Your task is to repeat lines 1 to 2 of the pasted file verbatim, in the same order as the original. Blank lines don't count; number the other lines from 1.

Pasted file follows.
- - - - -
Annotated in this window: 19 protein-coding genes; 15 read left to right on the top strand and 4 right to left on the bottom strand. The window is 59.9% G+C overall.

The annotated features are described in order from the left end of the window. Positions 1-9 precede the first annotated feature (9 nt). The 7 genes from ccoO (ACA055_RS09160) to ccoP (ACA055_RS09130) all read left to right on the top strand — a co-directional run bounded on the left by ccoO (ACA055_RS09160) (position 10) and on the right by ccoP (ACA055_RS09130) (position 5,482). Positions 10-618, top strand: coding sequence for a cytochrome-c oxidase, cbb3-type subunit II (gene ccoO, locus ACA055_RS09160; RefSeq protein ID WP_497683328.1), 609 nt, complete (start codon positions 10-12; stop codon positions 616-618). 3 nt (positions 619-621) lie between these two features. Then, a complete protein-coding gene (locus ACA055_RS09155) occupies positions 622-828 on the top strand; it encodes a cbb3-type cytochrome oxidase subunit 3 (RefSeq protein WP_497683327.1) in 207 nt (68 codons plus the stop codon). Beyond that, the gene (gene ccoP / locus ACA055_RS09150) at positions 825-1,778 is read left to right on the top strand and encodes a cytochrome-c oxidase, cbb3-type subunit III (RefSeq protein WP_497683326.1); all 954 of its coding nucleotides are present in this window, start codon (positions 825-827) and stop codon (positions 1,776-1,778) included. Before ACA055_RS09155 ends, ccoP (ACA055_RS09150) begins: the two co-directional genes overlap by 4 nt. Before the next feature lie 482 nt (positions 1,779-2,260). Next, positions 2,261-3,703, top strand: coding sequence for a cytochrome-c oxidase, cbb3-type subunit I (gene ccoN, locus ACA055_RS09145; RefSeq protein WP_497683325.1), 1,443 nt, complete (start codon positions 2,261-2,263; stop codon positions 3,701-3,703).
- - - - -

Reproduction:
Annotated in this window: 19 protein-coding genes; 15 read left to right on the top strand and 4 right to left on the bottom strand. The window is 59.9% G+C overall.

The annotated features are described in order from the left end of the window. Positions 1-9 precede the first annotated feature (9 nt). The 7 genes from ccoO (ACA055_RS09160) to ccoP (ACA055_RS09130) all read left to right on the top strand — a co-directional run bounded on the left by ccoO (ACA055_RS09160) (position 10) and on the right by ccoP (ACA055_RS09130) (position 5,482). Positions 10-618, top strand: coding sequence for a cytochrome-c oxidase, cbb3-type subunit II (gene ccoO, locus ACA055_RS09160; RefSeq protein ID WP_497683328.1), 609 nt, complete (start codon positions 10-12; stop codon positions 616-618). 3 nt (positions 619-621) lie between these two features. Then, a complete protein-coding gene (locus ACA055_RS09155) occupies positions 622-828 on the top strand; it encodes a cbb3-type cytochrome oxidase subunit 3 (RefSeq protein WP_497683327.1) in 207 nt (68 codons plus the stop codon). Beyond that, the gene (gene ccoP / locus ACA055_RS09150) at positions 825-1,778 is read left to right on the top strand and encodes a cytochrome-c oxidase, cbb3-type subunit III (RefSeq protein WP_497683326.1); all 954 of its coding nucleotides are present in this window, start codon (positions 825-827) and stop codon (positions 1,776-1,778) included. Before ACA055_RS09155 ends, ccoP (ACA055_RS09150) begins: the two co-directional genes overlap by 4 nt. Before the next feature lie 482 nt (positions 1,779-2,260). Next, positions 2,261-3,703, top strand: coding sequence for a cytochrome-c oxidase, cbb3-type subunit I (gene ccoN, locus ACA055_RS09145; RefSeq protein WP_497683325.1), 1,443 nt, complete (start codon positions 2,261-2,263; stop codon positions 3,701-3,703).